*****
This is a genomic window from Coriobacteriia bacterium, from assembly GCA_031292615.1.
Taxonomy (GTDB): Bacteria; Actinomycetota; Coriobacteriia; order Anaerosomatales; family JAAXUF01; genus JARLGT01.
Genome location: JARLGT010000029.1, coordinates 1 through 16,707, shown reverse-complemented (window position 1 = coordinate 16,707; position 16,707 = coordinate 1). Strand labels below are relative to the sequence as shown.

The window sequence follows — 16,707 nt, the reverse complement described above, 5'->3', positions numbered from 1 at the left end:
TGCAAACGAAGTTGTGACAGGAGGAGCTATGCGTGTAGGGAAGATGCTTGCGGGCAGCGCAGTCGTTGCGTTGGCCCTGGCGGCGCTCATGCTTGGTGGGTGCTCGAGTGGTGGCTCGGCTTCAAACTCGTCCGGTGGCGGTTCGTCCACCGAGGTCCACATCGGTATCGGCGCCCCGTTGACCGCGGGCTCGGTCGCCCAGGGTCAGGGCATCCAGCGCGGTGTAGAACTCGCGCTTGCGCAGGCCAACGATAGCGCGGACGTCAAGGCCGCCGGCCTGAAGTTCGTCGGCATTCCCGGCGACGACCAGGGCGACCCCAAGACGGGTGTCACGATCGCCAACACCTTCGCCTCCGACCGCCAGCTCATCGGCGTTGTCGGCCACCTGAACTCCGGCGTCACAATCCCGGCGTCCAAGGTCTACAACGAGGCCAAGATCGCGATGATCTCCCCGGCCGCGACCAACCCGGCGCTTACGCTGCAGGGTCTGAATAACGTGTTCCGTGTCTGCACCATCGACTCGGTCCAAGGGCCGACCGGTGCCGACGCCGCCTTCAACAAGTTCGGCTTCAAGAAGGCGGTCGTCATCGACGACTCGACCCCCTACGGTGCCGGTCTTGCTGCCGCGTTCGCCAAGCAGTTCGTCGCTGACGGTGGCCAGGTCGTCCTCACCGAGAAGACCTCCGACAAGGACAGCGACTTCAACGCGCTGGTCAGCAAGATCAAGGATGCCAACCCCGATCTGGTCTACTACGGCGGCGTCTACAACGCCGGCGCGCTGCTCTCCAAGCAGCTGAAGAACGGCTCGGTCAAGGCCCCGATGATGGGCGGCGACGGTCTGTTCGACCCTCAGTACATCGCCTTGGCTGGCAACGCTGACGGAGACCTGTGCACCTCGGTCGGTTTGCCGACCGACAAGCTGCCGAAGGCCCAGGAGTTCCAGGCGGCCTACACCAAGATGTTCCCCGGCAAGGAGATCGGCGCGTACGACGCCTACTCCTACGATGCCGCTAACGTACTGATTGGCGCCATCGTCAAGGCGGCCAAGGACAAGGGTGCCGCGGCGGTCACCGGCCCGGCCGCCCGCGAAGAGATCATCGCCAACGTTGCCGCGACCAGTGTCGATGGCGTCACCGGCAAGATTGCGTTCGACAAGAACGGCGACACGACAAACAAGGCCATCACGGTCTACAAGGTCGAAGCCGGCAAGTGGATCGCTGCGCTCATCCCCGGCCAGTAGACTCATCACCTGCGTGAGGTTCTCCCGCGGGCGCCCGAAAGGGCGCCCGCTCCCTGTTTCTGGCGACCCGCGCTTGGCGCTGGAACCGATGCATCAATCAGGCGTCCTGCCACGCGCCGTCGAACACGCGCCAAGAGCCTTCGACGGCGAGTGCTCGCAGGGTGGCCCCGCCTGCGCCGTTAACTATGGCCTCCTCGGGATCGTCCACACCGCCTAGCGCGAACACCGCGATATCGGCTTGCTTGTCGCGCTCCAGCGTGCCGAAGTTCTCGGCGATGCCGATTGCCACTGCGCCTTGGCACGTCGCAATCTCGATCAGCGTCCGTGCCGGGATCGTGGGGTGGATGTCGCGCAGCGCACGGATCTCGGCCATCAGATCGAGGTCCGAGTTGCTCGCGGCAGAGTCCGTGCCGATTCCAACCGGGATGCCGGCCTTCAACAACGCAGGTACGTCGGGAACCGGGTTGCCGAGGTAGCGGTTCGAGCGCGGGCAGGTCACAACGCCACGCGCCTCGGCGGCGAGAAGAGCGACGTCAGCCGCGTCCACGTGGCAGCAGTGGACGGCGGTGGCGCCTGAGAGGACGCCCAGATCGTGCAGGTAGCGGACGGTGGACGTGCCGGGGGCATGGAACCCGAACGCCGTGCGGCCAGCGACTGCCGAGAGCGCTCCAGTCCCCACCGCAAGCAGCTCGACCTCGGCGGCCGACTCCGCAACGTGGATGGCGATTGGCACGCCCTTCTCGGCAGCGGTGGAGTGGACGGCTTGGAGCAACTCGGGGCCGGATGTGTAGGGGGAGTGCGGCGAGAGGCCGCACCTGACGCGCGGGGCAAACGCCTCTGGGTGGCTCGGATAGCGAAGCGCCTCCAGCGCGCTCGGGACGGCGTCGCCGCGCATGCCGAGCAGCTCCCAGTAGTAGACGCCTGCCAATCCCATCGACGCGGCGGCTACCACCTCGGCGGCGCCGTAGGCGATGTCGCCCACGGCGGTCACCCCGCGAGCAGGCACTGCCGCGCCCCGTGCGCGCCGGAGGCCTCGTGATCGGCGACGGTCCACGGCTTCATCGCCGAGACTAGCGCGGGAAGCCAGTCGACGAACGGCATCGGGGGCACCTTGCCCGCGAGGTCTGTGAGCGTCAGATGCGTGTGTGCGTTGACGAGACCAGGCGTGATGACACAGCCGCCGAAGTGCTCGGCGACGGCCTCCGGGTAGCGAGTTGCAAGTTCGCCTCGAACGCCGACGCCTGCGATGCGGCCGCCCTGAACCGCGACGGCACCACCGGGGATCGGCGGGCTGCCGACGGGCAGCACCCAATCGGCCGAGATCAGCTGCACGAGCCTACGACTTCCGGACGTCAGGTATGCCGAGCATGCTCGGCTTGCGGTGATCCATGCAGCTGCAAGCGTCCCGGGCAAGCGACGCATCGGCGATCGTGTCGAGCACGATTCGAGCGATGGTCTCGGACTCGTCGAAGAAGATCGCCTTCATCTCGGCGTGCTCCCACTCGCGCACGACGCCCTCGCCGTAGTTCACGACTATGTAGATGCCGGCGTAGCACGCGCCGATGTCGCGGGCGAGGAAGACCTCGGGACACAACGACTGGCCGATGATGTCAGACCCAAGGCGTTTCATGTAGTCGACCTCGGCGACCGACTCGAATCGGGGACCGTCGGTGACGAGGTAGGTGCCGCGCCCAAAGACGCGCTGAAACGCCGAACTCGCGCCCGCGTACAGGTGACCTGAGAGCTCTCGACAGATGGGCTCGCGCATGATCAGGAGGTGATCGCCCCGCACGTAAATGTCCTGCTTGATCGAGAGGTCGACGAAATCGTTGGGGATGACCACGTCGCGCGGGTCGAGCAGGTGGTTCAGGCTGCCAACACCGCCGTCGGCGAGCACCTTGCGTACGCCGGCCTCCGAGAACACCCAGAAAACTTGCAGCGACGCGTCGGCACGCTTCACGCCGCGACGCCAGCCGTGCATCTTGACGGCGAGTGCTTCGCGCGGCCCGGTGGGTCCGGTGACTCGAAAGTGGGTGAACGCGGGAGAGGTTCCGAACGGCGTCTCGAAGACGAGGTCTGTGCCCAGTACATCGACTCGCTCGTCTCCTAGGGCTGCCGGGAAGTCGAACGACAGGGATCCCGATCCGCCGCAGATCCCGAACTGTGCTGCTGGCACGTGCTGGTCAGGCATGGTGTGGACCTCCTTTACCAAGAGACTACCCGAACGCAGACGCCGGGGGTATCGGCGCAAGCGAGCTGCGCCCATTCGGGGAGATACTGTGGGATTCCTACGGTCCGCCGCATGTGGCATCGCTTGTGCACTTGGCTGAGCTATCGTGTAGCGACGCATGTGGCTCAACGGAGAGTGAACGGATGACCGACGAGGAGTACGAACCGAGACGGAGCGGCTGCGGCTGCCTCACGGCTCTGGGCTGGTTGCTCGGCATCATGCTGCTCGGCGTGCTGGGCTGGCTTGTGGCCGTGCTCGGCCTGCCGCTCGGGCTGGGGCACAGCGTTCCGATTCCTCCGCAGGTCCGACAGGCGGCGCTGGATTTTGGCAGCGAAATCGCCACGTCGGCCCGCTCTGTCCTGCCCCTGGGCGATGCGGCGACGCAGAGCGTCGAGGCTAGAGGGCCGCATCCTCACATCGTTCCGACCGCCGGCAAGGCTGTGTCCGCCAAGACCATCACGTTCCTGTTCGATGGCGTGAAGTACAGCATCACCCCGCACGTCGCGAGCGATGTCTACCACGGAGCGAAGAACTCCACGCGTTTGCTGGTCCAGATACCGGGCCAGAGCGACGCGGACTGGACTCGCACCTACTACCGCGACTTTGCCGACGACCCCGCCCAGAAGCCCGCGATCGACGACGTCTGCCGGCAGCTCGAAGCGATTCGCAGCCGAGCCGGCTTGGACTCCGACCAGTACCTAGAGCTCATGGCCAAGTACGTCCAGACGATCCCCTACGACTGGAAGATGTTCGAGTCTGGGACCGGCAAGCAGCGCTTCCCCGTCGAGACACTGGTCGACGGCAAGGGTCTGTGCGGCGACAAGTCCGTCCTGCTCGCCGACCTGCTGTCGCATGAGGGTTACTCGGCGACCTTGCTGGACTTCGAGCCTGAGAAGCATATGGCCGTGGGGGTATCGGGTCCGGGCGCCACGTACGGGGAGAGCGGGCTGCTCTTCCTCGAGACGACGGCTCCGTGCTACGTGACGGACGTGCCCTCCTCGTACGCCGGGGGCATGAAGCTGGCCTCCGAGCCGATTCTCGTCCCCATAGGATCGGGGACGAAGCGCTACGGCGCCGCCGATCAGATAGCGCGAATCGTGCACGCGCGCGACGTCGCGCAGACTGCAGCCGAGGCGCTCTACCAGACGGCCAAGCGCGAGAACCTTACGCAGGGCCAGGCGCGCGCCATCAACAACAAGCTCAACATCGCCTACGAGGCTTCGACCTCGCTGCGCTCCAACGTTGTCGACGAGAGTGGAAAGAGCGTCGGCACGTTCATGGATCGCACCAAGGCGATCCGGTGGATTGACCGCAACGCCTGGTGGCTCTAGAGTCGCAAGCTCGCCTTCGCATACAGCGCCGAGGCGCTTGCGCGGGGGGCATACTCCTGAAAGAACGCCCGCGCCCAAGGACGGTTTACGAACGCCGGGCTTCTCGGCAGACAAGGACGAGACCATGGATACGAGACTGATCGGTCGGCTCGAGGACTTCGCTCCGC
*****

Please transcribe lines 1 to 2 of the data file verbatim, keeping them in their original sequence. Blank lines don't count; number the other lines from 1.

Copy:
This is a genomic window from Coriobacteriia bacterium, from assembly GCA_031292615.1.
Taxonomy (GTDB): Bacteria; Actinomycetota; Coriobacteriia; order Anaerosomatales; family JAAXUF01; genus JARLGT01.